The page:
It’s no surprise that I love dogs, and therefore it should be less surprise that I opted to write about dogs in the Christie novels for my first blog entry. Our Scottish terrier is named Tuppence for obvious reasons.
Christie was a dog enthusiast as well. Her preferred breed was the Sealyham, which is a very rare breed today, though not so much in Christie’s time. She included no less than 17 dogs in her books, which I won’t list here, but I did want to look at two in particular.
The first is Hannibal, the Manchester terrier from the Postern of Fate. Hannibal has a large role in the book (which is dedicated to Christie’s dog Peter.) His behavior is explained through “thoughts” that the dog is imbued with by the author. Hannibal is the character who first discovers Alexander’s tombstone and later Hannibal is the only one who saw the attack on Tuppence. He comes to the rescue at the end of the book by identifying the shooter.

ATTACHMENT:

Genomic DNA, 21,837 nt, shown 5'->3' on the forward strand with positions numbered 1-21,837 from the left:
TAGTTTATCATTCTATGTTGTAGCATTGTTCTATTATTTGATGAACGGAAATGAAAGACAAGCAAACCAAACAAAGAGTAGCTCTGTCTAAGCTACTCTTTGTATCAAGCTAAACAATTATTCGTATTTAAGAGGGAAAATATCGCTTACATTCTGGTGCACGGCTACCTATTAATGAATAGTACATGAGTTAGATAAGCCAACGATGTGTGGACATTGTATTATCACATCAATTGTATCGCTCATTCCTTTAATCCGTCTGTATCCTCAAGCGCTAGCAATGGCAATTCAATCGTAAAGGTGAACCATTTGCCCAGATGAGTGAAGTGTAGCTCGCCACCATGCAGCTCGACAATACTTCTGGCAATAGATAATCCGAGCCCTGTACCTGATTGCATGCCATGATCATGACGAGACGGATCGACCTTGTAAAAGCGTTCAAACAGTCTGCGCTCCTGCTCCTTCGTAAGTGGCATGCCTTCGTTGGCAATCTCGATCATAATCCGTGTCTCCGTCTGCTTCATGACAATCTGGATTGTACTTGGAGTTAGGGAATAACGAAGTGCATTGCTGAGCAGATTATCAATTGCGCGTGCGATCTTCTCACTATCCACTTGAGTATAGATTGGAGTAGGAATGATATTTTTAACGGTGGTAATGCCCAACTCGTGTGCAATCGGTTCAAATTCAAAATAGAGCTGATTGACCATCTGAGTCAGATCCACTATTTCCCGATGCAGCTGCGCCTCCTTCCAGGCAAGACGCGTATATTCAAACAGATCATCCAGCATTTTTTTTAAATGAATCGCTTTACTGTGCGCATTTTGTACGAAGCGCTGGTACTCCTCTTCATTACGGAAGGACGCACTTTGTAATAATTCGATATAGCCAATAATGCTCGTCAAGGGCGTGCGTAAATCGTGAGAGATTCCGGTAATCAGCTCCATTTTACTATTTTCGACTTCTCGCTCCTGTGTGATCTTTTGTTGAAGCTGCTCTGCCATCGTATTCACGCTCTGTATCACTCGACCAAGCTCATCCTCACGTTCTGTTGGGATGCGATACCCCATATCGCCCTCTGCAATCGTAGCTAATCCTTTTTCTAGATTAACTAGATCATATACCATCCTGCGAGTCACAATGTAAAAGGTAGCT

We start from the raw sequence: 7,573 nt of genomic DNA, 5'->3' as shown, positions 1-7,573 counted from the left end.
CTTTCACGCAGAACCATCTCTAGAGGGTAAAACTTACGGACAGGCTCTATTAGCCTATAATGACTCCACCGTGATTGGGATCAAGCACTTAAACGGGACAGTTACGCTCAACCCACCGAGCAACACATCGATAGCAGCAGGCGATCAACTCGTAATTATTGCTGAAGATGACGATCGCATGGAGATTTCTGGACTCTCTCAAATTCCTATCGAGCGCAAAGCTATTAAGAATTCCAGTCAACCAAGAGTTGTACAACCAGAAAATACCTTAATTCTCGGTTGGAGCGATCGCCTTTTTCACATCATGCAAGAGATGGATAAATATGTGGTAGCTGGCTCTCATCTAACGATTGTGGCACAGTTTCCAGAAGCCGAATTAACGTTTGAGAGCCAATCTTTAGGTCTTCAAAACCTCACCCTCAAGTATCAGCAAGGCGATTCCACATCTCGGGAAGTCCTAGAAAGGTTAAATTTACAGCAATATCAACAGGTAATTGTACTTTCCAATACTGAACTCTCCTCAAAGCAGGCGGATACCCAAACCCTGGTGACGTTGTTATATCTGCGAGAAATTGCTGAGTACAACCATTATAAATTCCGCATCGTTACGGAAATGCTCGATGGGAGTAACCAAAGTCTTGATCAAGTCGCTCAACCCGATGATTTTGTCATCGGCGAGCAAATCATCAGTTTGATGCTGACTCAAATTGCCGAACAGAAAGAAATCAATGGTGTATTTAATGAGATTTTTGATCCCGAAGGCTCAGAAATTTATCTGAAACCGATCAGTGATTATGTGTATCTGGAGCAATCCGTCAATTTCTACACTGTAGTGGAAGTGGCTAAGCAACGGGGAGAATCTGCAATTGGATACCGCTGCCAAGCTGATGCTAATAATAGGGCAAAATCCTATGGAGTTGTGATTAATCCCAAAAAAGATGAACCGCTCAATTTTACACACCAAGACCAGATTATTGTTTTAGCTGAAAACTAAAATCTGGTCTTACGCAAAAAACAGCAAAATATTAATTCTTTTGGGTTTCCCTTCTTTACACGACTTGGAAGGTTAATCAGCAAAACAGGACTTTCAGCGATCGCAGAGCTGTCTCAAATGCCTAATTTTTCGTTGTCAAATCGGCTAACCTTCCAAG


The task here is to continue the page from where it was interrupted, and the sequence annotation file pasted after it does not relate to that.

In that book, Christie does mention James, a Sealyham of obstinate nature – as if terriers came in any other way.
In Dumb Witness, the dog, Bob, is given an even larger role. Bob is a wire-haired fox terrier in the book, though the Suchet version of the novel has a dog of a different appearance. In that version, Poirot states, "This dog is very clever. He must be Belgian!" John Curran tells us that it was based on a short story entitled “The Incident of the Dog’s Ball.”
Bob, in this story, plays a pivotal role in the execution of the murder and the solution to it. Bob is blamed for leaving a ball at the top of the stairs which causes Mrs. Arundell to trip. However, she realizes it for an attempted murder and contacts Poirot, who arrives too late to help. Mrs. Arundell realized that Bob was outside all night and could not have been the culprit who left the ball at the top of the stairs as a red herring.
Sealyhams are again mentioned in Mrs. McGinty’s Dead; fox terriers appear again in the short stories “Death By Drowning” and “Next to a Dog.”